The Justice Department announced today that former Thomas County Sheriff’s Deputy Julian Scott Law pleaded guilty today to assaulting a detainee inside of the Thomas County Jail in Thomasville, Georgia, thereby depriving the detainee of his civil rights.
During the plea hearing, Law admitted that on Aug. 20, 2010, while he was working as a deputy, he punched a detainee and knocked him into a wall, causing the detainee to suffer a bloody nose, swelling, bruising, and pain. Law admitted that he punched the detainee because the detainee had thrown a cell phone case onto the floor.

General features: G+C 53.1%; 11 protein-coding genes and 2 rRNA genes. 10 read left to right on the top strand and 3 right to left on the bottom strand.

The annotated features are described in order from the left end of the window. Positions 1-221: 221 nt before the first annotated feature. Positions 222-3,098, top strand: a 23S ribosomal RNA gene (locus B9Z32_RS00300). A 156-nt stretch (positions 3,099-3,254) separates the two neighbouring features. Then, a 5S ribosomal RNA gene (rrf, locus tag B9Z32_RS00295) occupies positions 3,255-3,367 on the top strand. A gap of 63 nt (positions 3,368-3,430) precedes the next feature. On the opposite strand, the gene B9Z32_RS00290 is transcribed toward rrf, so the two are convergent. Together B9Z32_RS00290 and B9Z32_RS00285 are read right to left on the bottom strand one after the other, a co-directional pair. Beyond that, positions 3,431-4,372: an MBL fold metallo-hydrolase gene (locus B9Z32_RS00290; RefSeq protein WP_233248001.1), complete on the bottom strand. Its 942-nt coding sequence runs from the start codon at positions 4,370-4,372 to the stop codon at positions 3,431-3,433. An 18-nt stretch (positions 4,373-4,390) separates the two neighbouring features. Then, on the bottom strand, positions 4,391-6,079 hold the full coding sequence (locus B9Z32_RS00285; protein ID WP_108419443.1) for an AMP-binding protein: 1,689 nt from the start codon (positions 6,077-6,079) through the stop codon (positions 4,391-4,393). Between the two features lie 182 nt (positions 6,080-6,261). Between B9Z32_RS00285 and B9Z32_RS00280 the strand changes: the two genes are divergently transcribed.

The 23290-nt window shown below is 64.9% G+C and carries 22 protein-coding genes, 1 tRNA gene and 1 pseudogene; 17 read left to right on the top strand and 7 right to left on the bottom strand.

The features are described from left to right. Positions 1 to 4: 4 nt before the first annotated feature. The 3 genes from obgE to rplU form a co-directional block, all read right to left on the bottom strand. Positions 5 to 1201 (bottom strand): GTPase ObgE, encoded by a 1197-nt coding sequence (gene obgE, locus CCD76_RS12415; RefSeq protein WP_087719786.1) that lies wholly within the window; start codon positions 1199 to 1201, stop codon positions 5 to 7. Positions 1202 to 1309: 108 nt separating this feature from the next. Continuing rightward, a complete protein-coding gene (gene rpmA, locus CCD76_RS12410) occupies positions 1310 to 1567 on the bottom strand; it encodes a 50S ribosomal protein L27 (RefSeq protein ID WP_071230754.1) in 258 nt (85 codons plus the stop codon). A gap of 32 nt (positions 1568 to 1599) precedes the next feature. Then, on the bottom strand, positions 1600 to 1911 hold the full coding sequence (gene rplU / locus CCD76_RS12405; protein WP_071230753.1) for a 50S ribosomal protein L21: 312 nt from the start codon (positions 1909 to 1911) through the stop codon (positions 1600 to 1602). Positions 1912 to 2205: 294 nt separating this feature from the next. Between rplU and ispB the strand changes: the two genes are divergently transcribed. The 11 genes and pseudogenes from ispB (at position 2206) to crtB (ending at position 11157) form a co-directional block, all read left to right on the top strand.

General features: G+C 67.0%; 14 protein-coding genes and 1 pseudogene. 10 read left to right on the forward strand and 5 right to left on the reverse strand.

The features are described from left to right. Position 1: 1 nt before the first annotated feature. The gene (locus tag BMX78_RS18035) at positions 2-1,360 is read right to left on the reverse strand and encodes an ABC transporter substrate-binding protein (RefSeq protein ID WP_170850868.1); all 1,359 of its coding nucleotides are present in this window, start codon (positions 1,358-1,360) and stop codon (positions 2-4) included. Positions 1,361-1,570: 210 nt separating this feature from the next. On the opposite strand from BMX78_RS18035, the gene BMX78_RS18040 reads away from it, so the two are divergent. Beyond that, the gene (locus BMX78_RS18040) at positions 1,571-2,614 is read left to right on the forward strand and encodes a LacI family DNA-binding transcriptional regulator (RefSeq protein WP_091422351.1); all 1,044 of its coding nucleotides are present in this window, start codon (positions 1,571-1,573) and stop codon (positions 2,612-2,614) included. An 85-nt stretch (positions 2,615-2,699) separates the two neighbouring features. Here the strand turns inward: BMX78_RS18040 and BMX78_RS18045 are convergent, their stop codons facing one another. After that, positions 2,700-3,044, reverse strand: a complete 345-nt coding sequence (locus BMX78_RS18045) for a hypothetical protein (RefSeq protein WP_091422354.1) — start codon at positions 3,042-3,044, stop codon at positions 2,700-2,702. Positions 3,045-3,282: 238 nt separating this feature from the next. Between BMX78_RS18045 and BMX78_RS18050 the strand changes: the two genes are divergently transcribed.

Sentencing for Law is set for July 16, 2012. At sentencing, Law faces a maximum penalty of ten years in jail.
“The Department of Justice will continue to vigorously prosecute officers who betray their oath to society by abusing their official authority,” said Thomas E. Perez, Assistant Attorney General of the Civil Rights Division.
“We count on our law enforcement officers to protect and serve, and to honor the badge they wear. When they betray their oath, they dishonor the public trust and their fellow officers who uphold the law, rather than break it,” said U.S. Attorney for the Middle District of Georgia Michael J. Moore.
This case was investigated by the FBI and was prosecuted by Trial Attorney Christine M. Siscaretti of the Justice Department’s Civil Rights Division and Assistant U.S. Attorneys Sharon Ratley and Paul C. McCommon III of the U.S. Attorney’s Office for the Middle District of Georgia.